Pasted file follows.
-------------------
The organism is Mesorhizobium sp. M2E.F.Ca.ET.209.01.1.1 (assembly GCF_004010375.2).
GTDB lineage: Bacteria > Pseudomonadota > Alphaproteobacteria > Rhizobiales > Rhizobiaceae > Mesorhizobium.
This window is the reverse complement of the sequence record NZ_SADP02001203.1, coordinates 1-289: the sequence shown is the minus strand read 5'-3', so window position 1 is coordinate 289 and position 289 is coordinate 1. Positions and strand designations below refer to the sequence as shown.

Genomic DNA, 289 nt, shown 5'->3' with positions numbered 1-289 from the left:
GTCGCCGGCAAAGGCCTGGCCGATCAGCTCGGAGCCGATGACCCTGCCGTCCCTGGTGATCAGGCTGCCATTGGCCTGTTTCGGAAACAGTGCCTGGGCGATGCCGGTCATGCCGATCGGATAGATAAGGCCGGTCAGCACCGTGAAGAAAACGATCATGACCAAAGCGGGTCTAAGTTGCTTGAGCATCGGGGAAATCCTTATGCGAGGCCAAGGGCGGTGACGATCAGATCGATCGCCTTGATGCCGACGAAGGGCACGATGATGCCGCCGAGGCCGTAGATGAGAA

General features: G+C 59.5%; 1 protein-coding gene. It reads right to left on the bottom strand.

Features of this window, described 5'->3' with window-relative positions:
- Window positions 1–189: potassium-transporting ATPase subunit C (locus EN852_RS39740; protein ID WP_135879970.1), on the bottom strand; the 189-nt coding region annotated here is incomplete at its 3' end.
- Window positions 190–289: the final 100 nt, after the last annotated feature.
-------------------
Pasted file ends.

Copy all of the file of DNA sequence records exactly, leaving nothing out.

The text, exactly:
The organism is Mesorhizobium sp. M2E.F.Ca.ET.209.01.1.1 (assembly GCF_004010375.2).
GTDB lineage: Bacteria > Pseudomonadota > Alphaproteobacteria > Rhizobiales > Rhizobiaceae > Mesorhizobium.
This window is the reverse complement of the sequence record NZ_SADP02001203.1, coordinates 1-289: the sequence shown is the minus strand read 5'-3', so window position 1 is coordinate 289 and position 289 is coordinate 1. Positions and strand designations below refer to the sequence as shown.

Genomic DNA, 289 nt, shown 5'->3' with positions numbered 1-289 from the left:
GTCGCCGGCAAAGGCCTGGCCGATCAGCTCGGAGCCGATGACCCTGCCGTCCCTGGTGATCAGGCTGCCATTGGCCTGTTTCGGAAACAGTGCCTGGGCGATGCCGGTCATGCCGATCGGATAGATAAGGCCGGTCAGCACCGTGAAGAAAACGATCATGACCAAAGCGGGTCTAAGTTGCTTGAGCATCGGGGAAATCCTTATGCGAGGCCAAGGGCGGTGACGATCAGATCGATCGCCTTGATGCCGACGAAGGGCACGATGATGCCGCCGAGGCCGTAGATGAGAA

General features: G+C 59.5%; 1 protein-coding gene. It reads right to left on the bottom strand.

Features of this window, described 5'->3' with window-relative positions:
- Window positions 1–189: potassium-transporting ATPase subunit C (locus EN852_RS39740; protein ID WP_135879970.1), on the bottom strand; the 189-nt coding region annotated here is incomplete at its 3' end.
- Window positions 190–289: the final 100 nt, after the last annotated feature.